Lebanon’s Prime Minister Najib Mikati said Thursday’s violence was a setback for the country but would be overcome, adding that his cabinet was working to provide the International Monetary Fund (IMF) with necessary financial figures ahead of talks to pull the country out of its economic meltdown.
Mikati spoke to Reuters after a deadly shooting rocked the capital Beirut as tensions over a probe into last year’s massive blast in Beirut burst into the worst street violence in more than a decade, leaving six Shia dead.
“Lebanon is going through a difficult phase not an easy one. We are like a patient in front of the emergency room,” Mikati said in an interview.
“We have a lot of stages after that to complete recovery,” he said adding that the country’s central bank had no liquidity of foreign currency that it could utilize.
Mikati’s cabinet took office last month after more than a year of political deadlock with a focus on reviving IMF talks to pull the country out of a deep financial crisis that has propelled more than three quarters of its population into poverty.
But a row simmering for months over the lead investigator into last year’s deadly Beirut port blast threatened to upend it when Shia ministers, allied to the Hezbollah and Amal movements who oppose the judge, demanded his removal.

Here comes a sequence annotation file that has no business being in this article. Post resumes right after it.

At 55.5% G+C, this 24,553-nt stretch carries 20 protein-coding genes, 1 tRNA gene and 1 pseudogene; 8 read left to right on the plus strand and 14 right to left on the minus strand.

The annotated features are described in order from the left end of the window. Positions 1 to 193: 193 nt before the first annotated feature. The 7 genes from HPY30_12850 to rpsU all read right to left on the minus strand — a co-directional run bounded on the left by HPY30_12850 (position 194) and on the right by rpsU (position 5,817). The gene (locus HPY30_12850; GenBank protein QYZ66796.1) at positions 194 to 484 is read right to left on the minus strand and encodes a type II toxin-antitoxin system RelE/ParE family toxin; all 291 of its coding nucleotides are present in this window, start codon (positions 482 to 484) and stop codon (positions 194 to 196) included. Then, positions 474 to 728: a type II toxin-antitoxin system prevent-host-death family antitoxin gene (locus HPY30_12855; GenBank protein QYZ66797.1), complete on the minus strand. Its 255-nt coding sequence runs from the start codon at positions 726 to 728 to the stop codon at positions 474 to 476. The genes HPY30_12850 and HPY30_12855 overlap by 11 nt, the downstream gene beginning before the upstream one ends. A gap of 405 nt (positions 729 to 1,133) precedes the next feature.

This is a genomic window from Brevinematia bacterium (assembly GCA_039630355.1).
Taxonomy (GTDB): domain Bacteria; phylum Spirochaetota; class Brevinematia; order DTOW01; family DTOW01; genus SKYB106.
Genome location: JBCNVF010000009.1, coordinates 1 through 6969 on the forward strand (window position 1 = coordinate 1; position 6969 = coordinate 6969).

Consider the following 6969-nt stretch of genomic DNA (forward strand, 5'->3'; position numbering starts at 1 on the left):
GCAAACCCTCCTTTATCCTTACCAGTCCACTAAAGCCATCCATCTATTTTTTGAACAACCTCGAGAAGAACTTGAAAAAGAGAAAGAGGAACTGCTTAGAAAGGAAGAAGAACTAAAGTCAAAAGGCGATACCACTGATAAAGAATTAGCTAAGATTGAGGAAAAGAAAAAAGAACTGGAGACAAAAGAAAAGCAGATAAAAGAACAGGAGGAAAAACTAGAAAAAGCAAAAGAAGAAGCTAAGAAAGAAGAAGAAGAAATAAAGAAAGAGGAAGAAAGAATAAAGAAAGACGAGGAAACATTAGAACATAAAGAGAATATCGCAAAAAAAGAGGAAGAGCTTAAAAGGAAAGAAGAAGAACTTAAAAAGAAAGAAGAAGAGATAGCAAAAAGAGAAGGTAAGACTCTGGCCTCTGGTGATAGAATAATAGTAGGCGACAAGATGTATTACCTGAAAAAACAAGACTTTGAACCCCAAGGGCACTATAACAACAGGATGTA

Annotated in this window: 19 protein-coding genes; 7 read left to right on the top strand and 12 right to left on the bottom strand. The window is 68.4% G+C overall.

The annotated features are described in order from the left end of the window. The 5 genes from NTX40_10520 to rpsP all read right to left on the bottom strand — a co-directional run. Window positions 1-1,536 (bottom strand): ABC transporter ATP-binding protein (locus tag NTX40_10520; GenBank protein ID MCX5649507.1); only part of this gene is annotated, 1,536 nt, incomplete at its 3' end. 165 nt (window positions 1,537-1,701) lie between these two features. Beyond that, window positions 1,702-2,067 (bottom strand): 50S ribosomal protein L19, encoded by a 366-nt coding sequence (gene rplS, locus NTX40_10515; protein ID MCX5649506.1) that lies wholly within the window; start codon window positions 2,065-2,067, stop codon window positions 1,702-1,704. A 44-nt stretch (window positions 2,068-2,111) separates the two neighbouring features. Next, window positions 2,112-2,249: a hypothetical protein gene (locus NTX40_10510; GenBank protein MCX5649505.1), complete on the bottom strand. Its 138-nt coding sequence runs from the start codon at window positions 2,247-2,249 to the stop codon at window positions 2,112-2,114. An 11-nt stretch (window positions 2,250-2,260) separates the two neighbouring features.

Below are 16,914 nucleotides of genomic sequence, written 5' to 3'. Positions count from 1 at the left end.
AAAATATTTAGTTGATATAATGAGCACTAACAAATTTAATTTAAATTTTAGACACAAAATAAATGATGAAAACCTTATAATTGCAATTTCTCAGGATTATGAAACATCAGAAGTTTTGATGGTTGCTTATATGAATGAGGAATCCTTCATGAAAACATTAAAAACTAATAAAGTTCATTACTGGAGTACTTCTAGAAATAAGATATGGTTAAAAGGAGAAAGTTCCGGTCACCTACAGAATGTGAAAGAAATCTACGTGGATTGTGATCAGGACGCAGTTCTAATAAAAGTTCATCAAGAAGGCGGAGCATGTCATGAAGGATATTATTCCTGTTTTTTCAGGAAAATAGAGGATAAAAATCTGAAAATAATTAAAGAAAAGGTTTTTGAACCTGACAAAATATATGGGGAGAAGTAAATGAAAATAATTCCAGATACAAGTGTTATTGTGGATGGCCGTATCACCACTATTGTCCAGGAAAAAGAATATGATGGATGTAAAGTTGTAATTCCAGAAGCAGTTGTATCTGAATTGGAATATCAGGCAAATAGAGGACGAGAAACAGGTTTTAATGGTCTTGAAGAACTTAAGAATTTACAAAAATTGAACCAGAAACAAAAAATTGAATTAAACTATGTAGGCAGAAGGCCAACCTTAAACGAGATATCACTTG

“Everyone who wants to resign should bear the responsibility of his decision,” Mikati said when asked about whether ministers had threatened to resign over the demand.
He said it was not the job of politicians to interfere in the judiciary but that the body should correct its own errors.
“A judge should firstly protect the law and the constitution,” he said.
“Many, including myself say may be there is a constitutional error but this the judiciary has to decide and that body can rectify itself not the politicians.”
Despite the distraction from the cabinet’s focus on economic recovery, Mikati said the necessary financial data would be provided to the IMF “in the coming days.”
Lebanon’s financial system collapsed in 2019 after decades of corruption and waste in the state and the unsustainable way it was financed.
Over the past two years, the country has lost more than 90 percent of its value and the World Bank has dubbed the economic meltdown as one of the deepest depressions in modern history.
IMF talks stalled last year after the previous government drew up a financial recovery plan that mapped out losses of some $90 billion in the financial sector.
The figure was endorsed by the IMF but many of Lebanon’s main political players disputed the scale of the losses.
When asked whether a new figure for the size of the losses or the distribution was determined, Mikati said he could not reveal data before sharing it with the IMF.
Financial advisory firm Lazard drafted the original recovery plan for Lebanon last year and was asked to continue its role after Mikati’s cabinet was formed. Mikati said it was waiting on some figures that would be handed over by the government next week to complete their plan.
“I would have hoped for (figures to be handed over) sooner rather than later but ... in light of the current circumstances there is a bit of delay that is outside of our power but soon the talks with the IMF will start formally and completely.”
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